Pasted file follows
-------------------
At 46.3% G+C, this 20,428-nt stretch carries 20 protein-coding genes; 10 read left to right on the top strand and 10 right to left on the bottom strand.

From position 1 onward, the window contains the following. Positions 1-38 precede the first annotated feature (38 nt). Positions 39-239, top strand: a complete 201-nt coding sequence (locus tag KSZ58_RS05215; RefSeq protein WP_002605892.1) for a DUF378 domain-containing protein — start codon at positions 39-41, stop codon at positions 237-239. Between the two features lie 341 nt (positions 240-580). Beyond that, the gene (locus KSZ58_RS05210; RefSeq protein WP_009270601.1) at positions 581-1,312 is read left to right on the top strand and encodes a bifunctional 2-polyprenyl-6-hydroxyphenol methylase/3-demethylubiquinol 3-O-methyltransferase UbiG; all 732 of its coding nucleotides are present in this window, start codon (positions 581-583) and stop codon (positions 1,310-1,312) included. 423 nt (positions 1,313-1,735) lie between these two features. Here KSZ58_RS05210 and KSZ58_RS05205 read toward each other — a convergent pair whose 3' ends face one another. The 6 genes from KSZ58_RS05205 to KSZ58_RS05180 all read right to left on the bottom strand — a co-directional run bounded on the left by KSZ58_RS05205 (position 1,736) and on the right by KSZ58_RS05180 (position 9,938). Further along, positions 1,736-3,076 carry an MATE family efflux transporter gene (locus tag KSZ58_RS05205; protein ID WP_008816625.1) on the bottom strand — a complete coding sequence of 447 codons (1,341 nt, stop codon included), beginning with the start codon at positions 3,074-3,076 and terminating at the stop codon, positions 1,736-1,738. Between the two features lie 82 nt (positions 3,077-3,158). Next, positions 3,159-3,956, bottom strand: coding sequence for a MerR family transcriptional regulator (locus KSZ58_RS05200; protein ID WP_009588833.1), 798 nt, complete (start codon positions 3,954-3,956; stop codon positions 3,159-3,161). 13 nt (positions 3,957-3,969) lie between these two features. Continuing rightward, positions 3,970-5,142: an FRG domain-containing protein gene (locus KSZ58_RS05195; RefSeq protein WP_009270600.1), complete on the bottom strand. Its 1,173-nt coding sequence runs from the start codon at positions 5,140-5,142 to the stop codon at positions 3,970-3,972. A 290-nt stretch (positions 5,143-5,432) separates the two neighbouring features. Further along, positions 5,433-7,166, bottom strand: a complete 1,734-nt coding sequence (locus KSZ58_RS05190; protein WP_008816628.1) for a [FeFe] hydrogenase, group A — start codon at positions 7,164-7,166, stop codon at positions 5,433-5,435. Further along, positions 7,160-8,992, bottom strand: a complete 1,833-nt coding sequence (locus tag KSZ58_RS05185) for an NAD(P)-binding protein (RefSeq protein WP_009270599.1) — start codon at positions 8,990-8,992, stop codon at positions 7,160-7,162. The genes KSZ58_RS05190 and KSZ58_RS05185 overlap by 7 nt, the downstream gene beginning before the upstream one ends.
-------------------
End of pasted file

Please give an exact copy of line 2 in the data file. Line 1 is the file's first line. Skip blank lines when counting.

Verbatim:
From position 1 onward, the window contains the following. Positions 1-38 precede the first annotated feature (38 nt). Positions 39-239, top strand: a complete 201-nt coding sequence (locus tag KSZ58_RS05215; RefSeq protein WP_002605892.1) for a DUF378 domain-containing protein — start codon at positions 39-41, stop codon at positions 237-239. Between the two features lie 341 nt (positions 240-580). Beyond that, the gene (locus KSZ58_RS05210; RefSeq protein WP_009270601.1) at positions 581-1,312 is read left to right on the top strand and encodes a bifunctional 2-polyprenyl-6-hydroxyphenol methylase/3-demethylubiquinol 3-O-methyltransferase UbiG; all 732 of its coding nucleotides are present in this window, start codon (positions 581-583) and stop codon (positions 1,310-1,312) included. 423 nt (positions 1,313-1,735) lie between these two features. Here KSZ58_RS05210 and KSZ58_RS05205 read toward each other — a convergent pair whose 3' ends face one another. The 6 genes from KSZ58_RS05205 to KSZ58_RS05180 all read right to left on the bottom strand — a co-directional run bounded on the left by KSZ58_RS05205 (position 1,736) and on the right by KSZ58_RS05180 (position 9,938). Further along, positions 1,736-3,076 carry an MATE family efflux transporter gene (locus tag KSZ58_RS05205; protein ID WP_008816625.1) on the bottom strand — a complete coding sequence of 447 codons (1,341 nt, stop codon included), beginning with the start codon at positions 3,074-3,076 and terminating at the stop codon, positions 1,736-1,738. Between the two features lie 82 nt (positions 3,077-3,158). Next, positions 3,159-3,956, bottom strand: coding sequence for a MerR family transcriptional regulator (locus KSZ58_RS05200; protein ID WP_009588833.1), 798 nt, complete (start codon positions 3,954-3,956; stop codon positions 3,159-3,161). 13 nt (positions 3,957-3,969) lie between these two features. Continuing rightward, positions 3,970-5,142: an FRG domain-containing protein gene (locus KSZ58_RS05195; RefSeq protein WP_009270600.1), complete on the bottom strand. Its 1,173-nt coding sequence runs from the start codon at positions 5,140-5,142 to the stop codon at positions 3,970-3,972. A 290-nt stretch (positions 5,143-5,432) separates the two neighbouring features. Further along, positions 5,433-7,166, bottom strand: a complete 1,734-nt coding sequence (locus KSZ58_RS05190; protein WP_008816628.1) for a [FeFe] hydrogenase, group A — start codon at positions 7,164-7,166, stop codon at positions 5,433-5,435. Further along, positions 7,160-8,992, bottom strand: a complete 1,833-nt coding sequence (locus tag KSZ58_RS05185) for an NAD(P)-binding protein (RefSeq protein WP_009270599.1) — start codon at positions 8,990-8,992, stop codon at positions 7,160-7,162. The genes KSZ58_RS05190 and KSZ58_RS05185 overlap by 7 nt, the downstream gene beginning before the upstream one ends.